Utah judge rules that fMRI experts can’t testify in 2015 murder trial
Two medical experts will not be allowed to testify on behalf of accused killer Jeremy Lee Valdes’ 2015 trial, an Ogden judge ruled Tuesday.
Valdes, 37, is charged in 2nd District Court with two counts of capital murder for the 2009 deaths of Matthew Roddy, 30, and Roddy’s mother, Pamela Knight Jeffries, 53. Valdes is also charged with second-degree felony obstructing justice, and joyriding and two counts of abuse or desecration of a human body, all third-degree felonies.
On Tuesday, Judge Mark DeCaria granted prosecutor’s requests to prohibit two experts from testifying about the results of an fMRI during Valdes’ January 2015 trial.
According to court records, the experts would have testified that the fMRI — a procedure similar to an MRI that measures brain activity by detecting changes in blood flow — showed that Valdes has abnormality in his brain activation patterns, and that his "free will and ability to control and inhibit his behavior" are affected by "neuropathological dysfunction stemming from long-term use/abuse of opioid drugs."
Defense attorneys said they would use testimony from the experts as building blocks to establish a diminished mental capacity defense. But prosecutors argued that the testimony should be inadmissible because it does not show that Valdes suffers from a mental illness that prevents him from being responsible for the murders.
DeCaria wrote in his ruling that he was concerned with the fMRI protocol, saying that it has not been studied and reviewed "by an independent third party," and that it is not typically used in a criminal case. DeCaria noted that fMRIs are generally used to detect "mild concussive injuries," not for mapping the effects of chronic drug use on the brain.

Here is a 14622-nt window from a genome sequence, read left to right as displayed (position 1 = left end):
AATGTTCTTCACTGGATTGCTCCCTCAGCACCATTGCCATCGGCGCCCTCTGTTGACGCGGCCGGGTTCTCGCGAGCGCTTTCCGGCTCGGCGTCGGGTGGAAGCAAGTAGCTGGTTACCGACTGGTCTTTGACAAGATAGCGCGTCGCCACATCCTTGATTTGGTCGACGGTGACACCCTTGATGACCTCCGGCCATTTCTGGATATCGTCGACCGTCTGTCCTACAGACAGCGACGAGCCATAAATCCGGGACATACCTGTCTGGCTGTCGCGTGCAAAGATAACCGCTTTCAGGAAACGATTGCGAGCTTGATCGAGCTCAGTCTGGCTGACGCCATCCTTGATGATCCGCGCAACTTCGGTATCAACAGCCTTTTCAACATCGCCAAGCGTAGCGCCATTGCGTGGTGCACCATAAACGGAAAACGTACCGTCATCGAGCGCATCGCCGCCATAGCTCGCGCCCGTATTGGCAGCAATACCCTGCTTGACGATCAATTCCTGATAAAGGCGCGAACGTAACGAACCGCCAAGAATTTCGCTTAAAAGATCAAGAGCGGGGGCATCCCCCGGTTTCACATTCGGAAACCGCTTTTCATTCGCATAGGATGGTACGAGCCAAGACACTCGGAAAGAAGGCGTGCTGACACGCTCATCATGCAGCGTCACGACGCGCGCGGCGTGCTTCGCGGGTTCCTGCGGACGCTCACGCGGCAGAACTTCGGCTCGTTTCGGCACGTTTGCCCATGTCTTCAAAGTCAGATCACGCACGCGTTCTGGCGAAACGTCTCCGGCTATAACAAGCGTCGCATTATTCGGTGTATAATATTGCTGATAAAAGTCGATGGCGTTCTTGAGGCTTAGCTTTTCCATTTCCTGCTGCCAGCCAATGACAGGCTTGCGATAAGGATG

DeCaria also wrote that the fMRI results did not show Valdes’ mental state at the time of the alleged crimes — a requirement to support a diminished mental state defense.
Valdes’ seven-week trial is scheduled to start on Jan. 20, 2015. The trial was supposed to begin last month, but one of Valdes’ public defenders, Gary Barr, asked to be taken off the case in April, citing health issues.
Valdes was in court Tuesday, where another attorney, Haylee Mills, was assigned to the case. Valdes will be back in court again on Aug. 19 for a status conference.
Weber County prosecutors are seeking the death penalty for Valdes.
On Nov. 25, 2009, Valdes allegedly fatally stabbed Roddy during an argument about stolen prescription drugs. Police believe Valdes then beat Jeffries, Roddy’s mother, before leaving her unconscious with a plastic trash bag around her head, and then stuffing her and Roddy into a closet.
Miranda Statler, Valdes’ girlfriend, was charged with moving the bodies, stealing Matthew Roddy’s car and lying to police. She pleaded guilty in 2010 to obstructing justice and was given a one-to-15 year prison sentence. According to the Utah State Prison officials, Statler, 31, was released from prison Tuesday and is on parole.